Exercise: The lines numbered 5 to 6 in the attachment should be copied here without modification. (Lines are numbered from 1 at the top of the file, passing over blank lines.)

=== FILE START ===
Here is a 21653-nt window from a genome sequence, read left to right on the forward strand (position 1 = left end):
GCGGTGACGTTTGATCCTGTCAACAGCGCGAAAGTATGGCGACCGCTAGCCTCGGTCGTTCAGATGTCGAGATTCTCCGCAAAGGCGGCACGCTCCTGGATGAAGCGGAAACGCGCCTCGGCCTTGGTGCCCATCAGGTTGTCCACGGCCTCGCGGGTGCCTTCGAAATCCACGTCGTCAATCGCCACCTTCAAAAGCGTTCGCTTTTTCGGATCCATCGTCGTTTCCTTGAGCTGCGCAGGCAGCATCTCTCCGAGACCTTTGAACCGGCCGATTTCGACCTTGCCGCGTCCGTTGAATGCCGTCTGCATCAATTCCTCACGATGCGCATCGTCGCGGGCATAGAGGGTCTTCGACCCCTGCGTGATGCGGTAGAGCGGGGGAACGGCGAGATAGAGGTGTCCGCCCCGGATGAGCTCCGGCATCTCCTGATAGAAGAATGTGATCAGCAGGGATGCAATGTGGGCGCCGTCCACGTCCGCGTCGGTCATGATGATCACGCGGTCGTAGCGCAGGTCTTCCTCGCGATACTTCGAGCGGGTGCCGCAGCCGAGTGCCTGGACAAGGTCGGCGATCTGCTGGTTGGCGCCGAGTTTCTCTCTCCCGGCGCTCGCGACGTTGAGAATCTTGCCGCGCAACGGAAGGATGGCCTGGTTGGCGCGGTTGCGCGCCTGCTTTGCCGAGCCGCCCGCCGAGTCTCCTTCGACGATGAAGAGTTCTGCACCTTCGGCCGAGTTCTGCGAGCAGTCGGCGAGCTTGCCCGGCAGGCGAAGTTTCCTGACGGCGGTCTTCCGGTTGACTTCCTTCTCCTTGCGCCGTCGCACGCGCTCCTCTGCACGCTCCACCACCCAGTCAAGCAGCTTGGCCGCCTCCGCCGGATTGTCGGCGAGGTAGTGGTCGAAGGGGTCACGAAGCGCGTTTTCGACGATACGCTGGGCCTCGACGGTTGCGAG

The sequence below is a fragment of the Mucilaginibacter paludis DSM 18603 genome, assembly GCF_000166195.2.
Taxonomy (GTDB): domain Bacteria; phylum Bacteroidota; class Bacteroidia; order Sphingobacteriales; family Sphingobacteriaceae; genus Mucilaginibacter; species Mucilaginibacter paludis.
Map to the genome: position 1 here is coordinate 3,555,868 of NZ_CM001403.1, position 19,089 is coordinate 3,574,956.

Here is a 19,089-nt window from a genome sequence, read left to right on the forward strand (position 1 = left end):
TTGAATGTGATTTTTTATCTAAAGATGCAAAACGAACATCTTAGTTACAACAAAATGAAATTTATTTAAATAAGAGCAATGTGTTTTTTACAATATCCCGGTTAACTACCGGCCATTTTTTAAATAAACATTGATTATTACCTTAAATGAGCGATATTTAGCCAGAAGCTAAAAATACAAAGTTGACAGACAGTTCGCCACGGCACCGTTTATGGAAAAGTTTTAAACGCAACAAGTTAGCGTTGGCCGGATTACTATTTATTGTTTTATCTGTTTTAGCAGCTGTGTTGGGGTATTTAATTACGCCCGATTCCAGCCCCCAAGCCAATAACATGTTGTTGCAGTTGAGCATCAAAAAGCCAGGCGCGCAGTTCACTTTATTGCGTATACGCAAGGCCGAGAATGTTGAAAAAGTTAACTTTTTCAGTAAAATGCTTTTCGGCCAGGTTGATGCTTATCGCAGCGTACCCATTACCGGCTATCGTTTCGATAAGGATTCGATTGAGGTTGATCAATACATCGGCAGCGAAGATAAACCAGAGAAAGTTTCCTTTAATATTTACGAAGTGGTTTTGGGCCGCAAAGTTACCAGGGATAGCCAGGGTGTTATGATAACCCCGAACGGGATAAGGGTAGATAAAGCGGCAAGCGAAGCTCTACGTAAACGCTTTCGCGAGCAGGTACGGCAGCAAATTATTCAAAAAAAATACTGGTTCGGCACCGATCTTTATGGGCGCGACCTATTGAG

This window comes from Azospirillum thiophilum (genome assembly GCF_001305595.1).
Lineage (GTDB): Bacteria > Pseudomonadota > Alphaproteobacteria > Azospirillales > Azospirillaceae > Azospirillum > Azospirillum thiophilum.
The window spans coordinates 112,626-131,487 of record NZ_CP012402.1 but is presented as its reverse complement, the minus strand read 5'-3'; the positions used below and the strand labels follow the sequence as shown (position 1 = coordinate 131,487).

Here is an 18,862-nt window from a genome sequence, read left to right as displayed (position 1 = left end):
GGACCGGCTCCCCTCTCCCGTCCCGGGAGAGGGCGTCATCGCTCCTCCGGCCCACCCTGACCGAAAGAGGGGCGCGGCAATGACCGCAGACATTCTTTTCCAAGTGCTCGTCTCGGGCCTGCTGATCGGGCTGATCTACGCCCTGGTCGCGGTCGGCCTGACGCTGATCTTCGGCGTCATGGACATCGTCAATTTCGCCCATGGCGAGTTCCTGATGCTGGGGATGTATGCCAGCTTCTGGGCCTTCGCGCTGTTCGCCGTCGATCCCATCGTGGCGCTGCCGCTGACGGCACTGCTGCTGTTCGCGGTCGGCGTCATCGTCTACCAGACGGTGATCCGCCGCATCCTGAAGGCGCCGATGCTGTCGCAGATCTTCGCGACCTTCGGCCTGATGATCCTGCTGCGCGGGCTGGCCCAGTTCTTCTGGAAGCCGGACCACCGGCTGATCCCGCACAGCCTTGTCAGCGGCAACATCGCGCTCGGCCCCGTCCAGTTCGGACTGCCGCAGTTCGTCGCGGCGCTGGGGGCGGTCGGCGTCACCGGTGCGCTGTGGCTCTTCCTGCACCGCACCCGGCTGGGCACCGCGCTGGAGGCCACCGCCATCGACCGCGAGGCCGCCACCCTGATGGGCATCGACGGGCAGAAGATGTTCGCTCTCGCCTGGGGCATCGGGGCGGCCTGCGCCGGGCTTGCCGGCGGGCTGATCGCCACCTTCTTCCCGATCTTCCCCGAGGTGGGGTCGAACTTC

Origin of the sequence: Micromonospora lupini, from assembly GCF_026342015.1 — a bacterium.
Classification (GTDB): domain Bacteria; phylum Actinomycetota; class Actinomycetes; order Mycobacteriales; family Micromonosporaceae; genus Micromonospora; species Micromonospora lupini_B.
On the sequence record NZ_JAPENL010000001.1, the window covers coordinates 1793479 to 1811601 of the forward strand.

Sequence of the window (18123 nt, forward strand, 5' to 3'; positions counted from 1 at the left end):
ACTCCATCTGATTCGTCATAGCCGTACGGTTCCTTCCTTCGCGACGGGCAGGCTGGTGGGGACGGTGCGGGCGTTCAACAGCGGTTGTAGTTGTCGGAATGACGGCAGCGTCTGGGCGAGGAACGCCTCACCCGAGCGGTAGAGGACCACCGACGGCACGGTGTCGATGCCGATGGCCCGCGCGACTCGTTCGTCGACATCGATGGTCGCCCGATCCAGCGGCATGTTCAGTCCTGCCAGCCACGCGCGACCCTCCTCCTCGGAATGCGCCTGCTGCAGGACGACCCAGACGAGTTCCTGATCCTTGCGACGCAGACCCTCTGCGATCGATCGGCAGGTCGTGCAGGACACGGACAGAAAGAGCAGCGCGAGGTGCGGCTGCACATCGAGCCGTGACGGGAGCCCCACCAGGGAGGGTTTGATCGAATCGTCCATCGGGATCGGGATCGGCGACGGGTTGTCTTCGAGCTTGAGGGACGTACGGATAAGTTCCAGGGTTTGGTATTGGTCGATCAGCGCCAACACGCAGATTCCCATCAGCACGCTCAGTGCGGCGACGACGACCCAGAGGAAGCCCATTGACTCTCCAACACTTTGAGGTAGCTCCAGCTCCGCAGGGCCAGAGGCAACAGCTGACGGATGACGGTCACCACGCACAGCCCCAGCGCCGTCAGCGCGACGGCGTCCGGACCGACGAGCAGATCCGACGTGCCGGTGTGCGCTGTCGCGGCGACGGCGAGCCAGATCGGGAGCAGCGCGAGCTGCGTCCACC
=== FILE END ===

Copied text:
Map to the genome: position 1 here is coordinate 3,555,868 of NZ_CM001403.1, position 19,089 is coordinate 3,574,956.

Here is a 19,089-nt window from a genome sequence, read left to right on the forward strand (position 1 = left end):